The Tiny Habits methodology is a three-step process that harks back to Fogg’s behavior model. First, choose an anchor moment — an existing routine or event in your day that prompts the new thing you want to do. In trying this method for myself, I discovered that you must have a solid, regular prompt — like pouring your morning cup of coffee — or you’ll forget to do whatever it is you want to do.

Second, attach a tiny behavior to it. When Fogg wanted to make flossing his teeth an ingrained behavior, he started with one tooth. When Sarika, a project manager in a Fortune 500 company, wanted to start getting healthier by making herself breakfast every morning, her tiny behavior was turning on the stove — that’s it, just turning it on.

Third, take a moment to celebrate as soon as you complete the new behavior. Why celebrate turning on the stove? “Emotions create habits. Not repetition. Not frequency. Not fairy dust. Emotions,” writes Fogg.

A tiny habit — like flossing one tooth — may seem inconsequential. But Fogg maintains that it’s the only consistent, sustainable way to undertake big changes. “One tiny action, one small bite, might feel insignificant at first, but it allows you to gain the momentum you need to ramp up to bigger challenges and faster progress,” he writes.

Fogg’s work stands apart from the self-help author crowd, which frequently devolves into infomercial sloganeering. He founded Stanford’s Behavior Design Lab and he has taught behavioral change to more than 40,000 people. And the methodology described in Tiny Habits is a tool that any manager can use to improve performance — his or her own, or that of a team — which is why it’s my pick for the year’s best business book on management.

Power plays

Speaking of tiny habits, Deborah Gruenfeld, a social psychologist and the Joseph McDonald Professor at the Stanford Graduate School of Business, describes one about three-quarters of the way through her book, Acting with Power: Why We Are More Powerful Than We Believe. After realizing that she was routinely obsessing about negative student reactions and that the habit was coloring her attitude toward teaching, Gruenfeld began spending a few minutes before each class thinking about positive student reactions.

“It was a turning point in my life as an educator,” she explains. “It may not always come naturally, even to this day, but it is foolproof, and it is not hard to do.” For Gruenfeld, this is not so much a tiny habit as it is an example of choosing love over fear — a technique that actors (and managers) can use to “show warmth and caring in a powerful role.”

Many managers are uncomfortable with power. Perhaps it is because they occupy a middle ground in which they have power over employees and yet are still subordinate to the power of executives. Acting with Power offers a means of reframing how we understand power and tapping into a wellspring of influence that is available to all of us.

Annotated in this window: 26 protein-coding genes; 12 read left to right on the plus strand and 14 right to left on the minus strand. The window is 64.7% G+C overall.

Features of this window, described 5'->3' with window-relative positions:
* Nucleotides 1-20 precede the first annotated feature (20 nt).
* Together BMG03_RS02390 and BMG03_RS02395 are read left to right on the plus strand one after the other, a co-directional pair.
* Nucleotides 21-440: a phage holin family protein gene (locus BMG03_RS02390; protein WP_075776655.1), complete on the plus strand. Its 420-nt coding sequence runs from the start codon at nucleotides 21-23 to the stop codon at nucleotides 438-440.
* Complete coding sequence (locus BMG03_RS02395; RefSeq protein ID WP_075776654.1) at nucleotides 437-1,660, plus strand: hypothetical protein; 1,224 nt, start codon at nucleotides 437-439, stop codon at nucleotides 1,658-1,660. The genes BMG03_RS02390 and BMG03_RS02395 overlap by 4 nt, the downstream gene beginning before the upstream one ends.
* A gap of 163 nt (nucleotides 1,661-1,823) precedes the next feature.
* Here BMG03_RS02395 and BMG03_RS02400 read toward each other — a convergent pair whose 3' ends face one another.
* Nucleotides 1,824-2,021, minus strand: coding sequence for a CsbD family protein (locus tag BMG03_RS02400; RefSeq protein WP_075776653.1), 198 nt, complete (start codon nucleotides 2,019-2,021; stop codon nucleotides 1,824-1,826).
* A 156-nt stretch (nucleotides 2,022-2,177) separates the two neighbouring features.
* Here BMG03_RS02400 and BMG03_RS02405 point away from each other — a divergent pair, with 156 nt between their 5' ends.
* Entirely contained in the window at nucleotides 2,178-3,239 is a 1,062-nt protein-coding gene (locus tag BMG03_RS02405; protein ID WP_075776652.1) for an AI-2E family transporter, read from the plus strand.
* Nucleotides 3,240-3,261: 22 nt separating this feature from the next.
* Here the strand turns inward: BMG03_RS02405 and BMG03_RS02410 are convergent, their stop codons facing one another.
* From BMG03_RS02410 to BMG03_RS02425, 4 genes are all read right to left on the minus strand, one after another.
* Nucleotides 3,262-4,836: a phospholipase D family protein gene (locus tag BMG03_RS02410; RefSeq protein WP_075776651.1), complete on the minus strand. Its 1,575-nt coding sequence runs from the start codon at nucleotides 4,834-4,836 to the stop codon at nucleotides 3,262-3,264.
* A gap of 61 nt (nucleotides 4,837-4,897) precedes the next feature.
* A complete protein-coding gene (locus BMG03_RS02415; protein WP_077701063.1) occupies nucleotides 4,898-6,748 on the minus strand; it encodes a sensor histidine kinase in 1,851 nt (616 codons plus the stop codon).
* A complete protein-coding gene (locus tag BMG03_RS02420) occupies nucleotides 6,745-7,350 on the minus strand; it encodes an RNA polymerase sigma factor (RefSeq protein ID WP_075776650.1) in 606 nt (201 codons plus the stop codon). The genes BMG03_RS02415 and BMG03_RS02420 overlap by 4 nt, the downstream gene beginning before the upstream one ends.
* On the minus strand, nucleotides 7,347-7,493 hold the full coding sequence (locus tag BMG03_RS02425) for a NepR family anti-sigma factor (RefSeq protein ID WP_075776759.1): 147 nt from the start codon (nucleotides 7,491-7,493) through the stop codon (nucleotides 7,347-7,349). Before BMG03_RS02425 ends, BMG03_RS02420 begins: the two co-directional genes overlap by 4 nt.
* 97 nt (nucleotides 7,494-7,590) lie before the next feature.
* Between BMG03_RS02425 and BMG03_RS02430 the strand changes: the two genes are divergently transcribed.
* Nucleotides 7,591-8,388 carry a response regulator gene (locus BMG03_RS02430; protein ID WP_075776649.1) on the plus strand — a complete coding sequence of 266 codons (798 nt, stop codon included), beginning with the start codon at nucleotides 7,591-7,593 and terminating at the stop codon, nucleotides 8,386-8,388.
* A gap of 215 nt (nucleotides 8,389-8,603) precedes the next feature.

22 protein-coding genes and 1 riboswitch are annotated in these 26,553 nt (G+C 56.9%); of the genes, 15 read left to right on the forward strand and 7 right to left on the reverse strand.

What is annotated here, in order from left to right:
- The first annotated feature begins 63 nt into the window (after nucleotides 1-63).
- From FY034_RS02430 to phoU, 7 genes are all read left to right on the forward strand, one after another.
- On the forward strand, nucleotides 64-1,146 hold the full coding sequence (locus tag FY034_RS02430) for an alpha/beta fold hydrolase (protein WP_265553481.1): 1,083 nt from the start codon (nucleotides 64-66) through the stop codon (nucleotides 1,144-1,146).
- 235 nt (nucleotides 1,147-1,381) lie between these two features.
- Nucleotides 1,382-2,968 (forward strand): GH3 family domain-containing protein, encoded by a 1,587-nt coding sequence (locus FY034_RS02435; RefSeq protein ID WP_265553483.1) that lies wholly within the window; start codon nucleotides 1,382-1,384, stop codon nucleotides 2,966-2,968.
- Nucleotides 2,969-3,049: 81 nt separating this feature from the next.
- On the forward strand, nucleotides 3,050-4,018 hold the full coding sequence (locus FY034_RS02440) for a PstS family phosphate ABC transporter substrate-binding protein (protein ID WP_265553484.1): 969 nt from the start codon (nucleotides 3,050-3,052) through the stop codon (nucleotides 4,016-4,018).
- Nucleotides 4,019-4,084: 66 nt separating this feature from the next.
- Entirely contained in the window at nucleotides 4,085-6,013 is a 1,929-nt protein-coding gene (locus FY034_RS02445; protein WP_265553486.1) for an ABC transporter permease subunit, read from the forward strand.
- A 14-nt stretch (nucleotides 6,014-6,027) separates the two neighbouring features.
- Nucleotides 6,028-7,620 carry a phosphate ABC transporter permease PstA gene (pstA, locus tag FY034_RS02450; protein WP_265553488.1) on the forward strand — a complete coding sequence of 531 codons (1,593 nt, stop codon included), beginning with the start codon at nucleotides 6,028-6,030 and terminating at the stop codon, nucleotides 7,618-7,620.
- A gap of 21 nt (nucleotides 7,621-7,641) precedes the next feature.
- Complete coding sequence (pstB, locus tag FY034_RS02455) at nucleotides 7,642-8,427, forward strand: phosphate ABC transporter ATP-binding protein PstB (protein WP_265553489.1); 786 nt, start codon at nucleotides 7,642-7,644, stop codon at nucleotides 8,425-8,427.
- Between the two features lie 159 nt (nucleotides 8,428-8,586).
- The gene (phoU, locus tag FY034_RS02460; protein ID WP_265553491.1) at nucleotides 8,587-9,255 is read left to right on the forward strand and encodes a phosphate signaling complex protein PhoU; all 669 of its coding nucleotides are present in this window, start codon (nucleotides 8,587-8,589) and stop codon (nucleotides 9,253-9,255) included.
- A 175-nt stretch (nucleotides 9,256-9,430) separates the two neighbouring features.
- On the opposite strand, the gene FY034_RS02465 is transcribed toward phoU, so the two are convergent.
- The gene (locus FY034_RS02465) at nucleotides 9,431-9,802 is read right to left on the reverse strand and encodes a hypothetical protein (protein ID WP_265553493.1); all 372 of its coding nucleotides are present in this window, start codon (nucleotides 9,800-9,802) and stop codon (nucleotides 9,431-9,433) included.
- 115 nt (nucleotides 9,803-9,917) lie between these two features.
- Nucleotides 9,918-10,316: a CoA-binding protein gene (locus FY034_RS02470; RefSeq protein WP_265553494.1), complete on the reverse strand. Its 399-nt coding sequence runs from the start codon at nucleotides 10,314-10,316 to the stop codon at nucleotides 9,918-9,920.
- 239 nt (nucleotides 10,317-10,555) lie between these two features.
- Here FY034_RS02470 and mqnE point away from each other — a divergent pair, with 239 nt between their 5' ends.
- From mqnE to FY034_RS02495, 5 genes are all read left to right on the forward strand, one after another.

If you’re a manager, though, Gruenfeld’s view of power, which she has been teaching to Stanford MBA students and executives for more than a decade, should have particular resonance. “Power is a part you play in someone else’s story,” she writes. “What makes someone powerful — what makes others willing to comply with their wishes — is the degree to which they are needed…. Power lives and dies in relationships, in goals and objectives, in settings, and in social roles.”

This idea of power as a role that you can assume, as an actor would a part, is particularly freeing (as well as a refreshing alternative to the current authenticity fad). It enables you to follow Dame Judi Dench’s wonderful advice, “The trick is to take the work seriously, but not take yourself seriously at all,” and avoid the dysfunctions that afflict power-hungry and power-mad people. And it allows you to free yourself from the constraints of positional power and make full use of what Gruenfeld calls “the two faces of power.”

“Power has two faces, no matter who you are,” she explains. “You can play it up, show it off, and remind others who has the upper hand. And you can play it down, minimize it, and remind others how important they are…. To use power well, you will want to get comfortable showing both [faces].”

Pulling rank, poking fun, interrupting, and saying no are all ways of playing power up. It sounds hostile, but, says Gruenfeld, “the thing to keep in mind is that in many group situations, playing power up is the most generous thing you can do.” Groups need managers to play power up when they lack direction or when situations become chaotic.

Backing off, using self-deprecating humor, and asking for help are all ways of playing power down. Playing down can be seen as a way to appease others or shirk responsibility, but Gruenfeld explains, “it can also be a way of showing respect, building trust, and making others feel safe.”